Thursday, May 10, 2012

The Essentials Of Canine Injury Prevention: 7 Tips For Keeping Your Dog Safer

by Susan E. Davis, PT 

Loving dog parents everywhere share a common concern in keeping their pets healthy, happy and safe. We go to great lengths to provide proper nutrition, medical care, fun activity and shelter. When problems occur, we spend the necessary resources to insure our dog’s needs are met.

Wouldn’t it feel great to also provide safeguards to actually prevent injury from occurring? 

Imagine the ability to have more control in helping your dog stay healthier, reducing financial costs of treatment and care, and overall peace of mind!  All it takes is a bit of knowledge, a few modifications and some helpful insight from a friend (me!) who has been on the frontlines treating injured dogs.

Here are my best suggestions for injury prevention:

Know thy Breed

If you have a pure-breed dog you need to research the details of the normal traits and conformation as well as medical conditions typical for that breed. For example, Dachshunds and other short-limb canines are susceptible to spinal injuries. Great Danes and Weimaraners tend to develop neck instabilities such as Wobbler’s Syndrome. Toy breeds often have difficulty with luxating patella. Shepherds, St. Bernard’s, Rottweiler’s and others tend to develop hip dysplasia.

Good sources of information are your veterinarian, breeder,  books and the internet.  If your dog is a mixed breed you can still be guided by the general characteristics of the primary breeds that are apparent visually or by DNA testing.  You can also take some measure of comfort that mixed breeds offer in terms of genetic diversity, being less likely to express some of the above disorders or in lesser degree than a pure-bred dog.   

1. Maintain a reasonable weight 

Your dog does not have to be thin, just within a fairly normal range for their breed and size. Let your veterinarian guide you accordingly. Along with body weight, keeping good muscle tone is important. A physical therapist can show you some simple exercises and activities to maximize strength.

See prior articles on Paring Down to the Canine Core and Functional Exercises for suggestions. Keeping excess body weight off the joints, ligaments and tendons will help avoid arthritis, sprains and strains, and aggravation of hip or elbow dysplasia. Good muscle strength and tone also de-loads and supports joints.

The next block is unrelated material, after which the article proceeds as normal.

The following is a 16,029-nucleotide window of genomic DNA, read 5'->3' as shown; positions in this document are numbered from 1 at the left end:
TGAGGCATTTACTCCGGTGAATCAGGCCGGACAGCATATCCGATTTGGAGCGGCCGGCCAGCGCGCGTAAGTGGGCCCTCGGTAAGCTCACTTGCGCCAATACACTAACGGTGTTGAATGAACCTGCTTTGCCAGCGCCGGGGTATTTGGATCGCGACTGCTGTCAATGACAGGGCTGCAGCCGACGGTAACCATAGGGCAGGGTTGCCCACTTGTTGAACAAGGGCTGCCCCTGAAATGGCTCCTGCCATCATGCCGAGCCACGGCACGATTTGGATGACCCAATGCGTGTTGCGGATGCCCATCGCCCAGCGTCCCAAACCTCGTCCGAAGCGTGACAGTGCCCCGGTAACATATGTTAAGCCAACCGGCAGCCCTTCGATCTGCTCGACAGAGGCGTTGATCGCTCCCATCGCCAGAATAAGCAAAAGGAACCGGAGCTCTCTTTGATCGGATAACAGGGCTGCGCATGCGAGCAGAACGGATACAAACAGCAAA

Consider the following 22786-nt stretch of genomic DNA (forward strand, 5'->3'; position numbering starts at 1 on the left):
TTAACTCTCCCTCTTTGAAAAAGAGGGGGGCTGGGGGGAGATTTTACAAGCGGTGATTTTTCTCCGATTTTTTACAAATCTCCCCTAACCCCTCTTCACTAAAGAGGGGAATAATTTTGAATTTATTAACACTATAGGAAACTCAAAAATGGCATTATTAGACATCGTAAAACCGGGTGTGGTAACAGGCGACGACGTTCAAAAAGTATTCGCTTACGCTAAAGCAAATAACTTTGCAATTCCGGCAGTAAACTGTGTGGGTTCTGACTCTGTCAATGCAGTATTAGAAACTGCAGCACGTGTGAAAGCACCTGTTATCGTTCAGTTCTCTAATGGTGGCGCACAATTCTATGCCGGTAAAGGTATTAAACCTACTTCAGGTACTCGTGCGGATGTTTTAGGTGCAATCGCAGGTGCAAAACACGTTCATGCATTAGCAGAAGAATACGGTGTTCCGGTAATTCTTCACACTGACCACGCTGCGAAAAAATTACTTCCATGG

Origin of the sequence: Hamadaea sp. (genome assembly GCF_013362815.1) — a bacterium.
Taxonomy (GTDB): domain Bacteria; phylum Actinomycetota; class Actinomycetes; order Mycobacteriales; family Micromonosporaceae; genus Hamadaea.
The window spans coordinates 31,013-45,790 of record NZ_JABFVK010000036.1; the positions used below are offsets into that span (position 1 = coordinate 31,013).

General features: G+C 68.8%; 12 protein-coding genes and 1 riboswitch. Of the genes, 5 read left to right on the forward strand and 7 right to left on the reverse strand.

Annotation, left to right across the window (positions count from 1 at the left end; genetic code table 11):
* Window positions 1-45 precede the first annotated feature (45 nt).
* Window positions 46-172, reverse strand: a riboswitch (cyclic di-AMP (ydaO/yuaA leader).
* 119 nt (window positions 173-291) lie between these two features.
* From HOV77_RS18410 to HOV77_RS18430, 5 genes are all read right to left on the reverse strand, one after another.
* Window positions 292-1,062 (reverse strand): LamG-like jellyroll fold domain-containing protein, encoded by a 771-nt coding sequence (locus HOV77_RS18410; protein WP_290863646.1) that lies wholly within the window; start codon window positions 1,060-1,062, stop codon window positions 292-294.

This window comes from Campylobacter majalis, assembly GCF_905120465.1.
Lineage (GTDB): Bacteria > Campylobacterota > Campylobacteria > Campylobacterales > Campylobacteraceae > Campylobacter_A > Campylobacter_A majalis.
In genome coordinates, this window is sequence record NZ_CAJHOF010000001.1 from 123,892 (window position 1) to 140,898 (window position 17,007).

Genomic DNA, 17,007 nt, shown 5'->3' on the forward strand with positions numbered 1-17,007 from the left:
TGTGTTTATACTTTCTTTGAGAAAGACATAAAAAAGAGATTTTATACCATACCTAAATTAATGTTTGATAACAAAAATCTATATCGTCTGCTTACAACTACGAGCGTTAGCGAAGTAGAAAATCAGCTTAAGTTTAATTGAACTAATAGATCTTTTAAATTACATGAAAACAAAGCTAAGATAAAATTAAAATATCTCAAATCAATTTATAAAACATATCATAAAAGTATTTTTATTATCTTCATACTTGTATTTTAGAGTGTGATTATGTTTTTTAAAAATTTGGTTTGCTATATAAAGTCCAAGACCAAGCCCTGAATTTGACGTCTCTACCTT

2. Hard wood, tile or other slippery floors and surfaces are the enemy!  

I cannot stress enough how dangerous slippery surfaces are for causing cruciate ligament tears and soft tissue strains.

Many families love the look of hard wood floors and have it throughout their homes. They also feel wood floors are cleaner and don’t absorb stains and odor. These “positives” are outweighed by the negatives in terms of potential canine injury.

The solution is to use area rugs over the hard wood in large rooms, carpet runners in hallways and on stairs.  

Avoid small “throw” rugs as they can be slippery as well.  Garage and outdoor deck wood steps should be equipped with nonskid pads.  In terms of the outdoors, be mindful to keep your dog off slippery wet grass unless they are on leash.  Avoid having your dog run or walk on ice or slush.  Snow and sand are usually safe for dogs to walk, run and play in, but use common sense on the duration of activity.

3. Minimize the jumping on/off furniture

Do whatever you can to minimize or restrict this (such as blocking with large pillows, depending on your particular dog.  Larger dogs can easily climb on and off of furniture without danger of injury.

The act of jumping, particularly “down” rather than “up”, causes shearing force on the knee ligaments, and jarring to the forelimb elbow and wrist joints, and the spine.  In my experience, most dogs don’t use those “little steps” you can buy to climb up and down from the bed.  The best solution is a ramp, preferably lined with carpet or a non-stick pad and built-up sides.

Use a leash to train your dog to use the ramp.  If the dog senses the ramp is sturdy, they should have no problem using it.  Sometimes a little ingenuity is needed and if you are handy, consider building one yourself.  My engineer husband built one for our Dachshund, complete with a hinge to fold it up and store under the couch when company comes!  Use gaits or other ways to block staircases.